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Shahidi v. Menz

A-5009-96T5 (N.J. Super. App. Div. 1998) (Unpublished)

LEASING; DRAFTING; INSURANCE; LIABILITY—Notwithstanding whether its insurance policy would have provided coverage, where a tenant’s obligation to indemnify its landlord is limited to incidents “within” the leased premises, no obligation is incurred for an accident, not the fault of the tenant, occurring on the roof or on a walkway outside of the leased premises.

This is an action by the owner of a commercial building against a commercial tenant, occupying only a portion of the premises, to recover on an indemnification agreement and on a breach of a promise to provide insurance coverage. The underlying negligence action arose when a door was blown by wind from a roof maintained and controlled by the owner. It crashed into a contractor that had been engaged by the tenant to remove an office machine from the leased premises while the contractor was walking between the building and its parking lot. Prior to trial of the underlying action, the owner settled with the injured party for a significant sum. The lease between the landlord and the tenant contained an agreement wherein the tenant would obtain and provide liability insurance for the benefit of the landlord “insuring the Landlord against any and all liability or claims of liability arising out of, occasioned by or resulting from any accident or otherwise within [emphasis added] the leased premises for injuries… .” The lease also contained a provision wherein the tenant agreed to indemnify its landlord “for any cause or reason whatsoever arising out of or by reason of the occupancy by the Tenant and the conduct of the Tenant’s business.” The landlord was unable to bring any evidence that its tenant contributed in any way, by act or omission, toward the cause of the accident.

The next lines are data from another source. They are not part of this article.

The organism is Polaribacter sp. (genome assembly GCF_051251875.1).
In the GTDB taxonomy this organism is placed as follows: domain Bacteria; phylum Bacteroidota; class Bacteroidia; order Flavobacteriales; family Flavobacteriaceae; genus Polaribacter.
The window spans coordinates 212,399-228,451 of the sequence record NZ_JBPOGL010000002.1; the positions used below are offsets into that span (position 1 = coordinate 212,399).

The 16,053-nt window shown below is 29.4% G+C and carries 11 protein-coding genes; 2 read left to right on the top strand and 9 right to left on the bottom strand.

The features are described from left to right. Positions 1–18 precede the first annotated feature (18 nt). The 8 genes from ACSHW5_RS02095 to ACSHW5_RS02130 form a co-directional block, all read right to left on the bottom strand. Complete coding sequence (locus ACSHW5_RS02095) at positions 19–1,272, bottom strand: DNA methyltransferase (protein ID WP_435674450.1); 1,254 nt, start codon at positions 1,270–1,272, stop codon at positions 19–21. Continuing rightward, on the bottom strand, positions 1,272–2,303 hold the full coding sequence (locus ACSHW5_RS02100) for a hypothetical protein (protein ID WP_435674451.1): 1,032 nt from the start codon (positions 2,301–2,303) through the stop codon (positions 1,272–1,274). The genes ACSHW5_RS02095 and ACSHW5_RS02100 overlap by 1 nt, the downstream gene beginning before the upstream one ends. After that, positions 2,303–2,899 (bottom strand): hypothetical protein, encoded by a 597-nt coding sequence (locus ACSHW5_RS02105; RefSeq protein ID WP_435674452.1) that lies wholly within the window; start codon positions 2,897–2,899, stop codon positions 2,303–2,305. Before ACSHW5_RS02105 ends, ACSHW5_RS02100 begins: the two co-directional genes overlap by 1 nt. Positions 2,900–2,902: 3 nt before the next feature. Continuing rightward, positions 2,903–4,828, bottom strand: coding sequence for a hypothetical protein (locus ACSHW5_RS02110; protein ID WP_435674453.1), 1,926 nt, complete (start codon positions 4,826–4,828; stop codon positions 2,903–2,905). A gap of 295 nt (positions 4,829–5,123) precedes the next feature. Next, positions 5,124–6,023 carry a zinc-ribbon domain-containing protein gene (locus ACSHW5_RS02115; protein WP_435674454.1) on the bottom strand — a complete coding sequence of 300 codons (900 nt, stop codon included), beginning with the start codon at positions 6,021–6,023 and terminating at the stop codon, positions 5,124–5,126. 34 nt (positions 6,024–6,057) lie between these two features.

The tenant obtained liability insurance but failed to name its landlord as an additional insured. It argued, however, that the landlord suffered no injury because the accident occurred outside of the leased premises and that, in negotiating the lease, it had expressly bargained for use of the emphasized word, “within,” in substitution for the form lease’s printed phrase, “in or about.” The landlord argued that the tenant’s insurance policy would have covered the accident because the scope of its coverage was not limited to incidents within the leased premises. The Court assumed that the landlord’s interpretation of the policy was correct, but held that the question was not whether coverage might have been included within the tenant’s insurance policy, but rather, whether the tenant’s admitted breach resulted in damage to the landlord. The Court ruled that the landlord was entitled to an expectation of no more coverage than that promised in the lease. Its review of case law showed that had the lease contained the phrase “in or about,” coverage may have been extended to this particular accident. However, in the case at hand, the parties specifically agreed to delete the phrase “in or about” from the lease and to substitute for it the word “within.” This left no ambiguity. Although the tenant took on some obligations with respect to the path traveled by the injured worker, the path was not part of the leased premises, and the Court found no need to search for the probable intent of the parties because the intent was clear from the lease language. Consequently, the Court enforced the lease agreement and the landlord was not entitled to coverage under the tenant’s insurance policy or to indemnification by the tenant.


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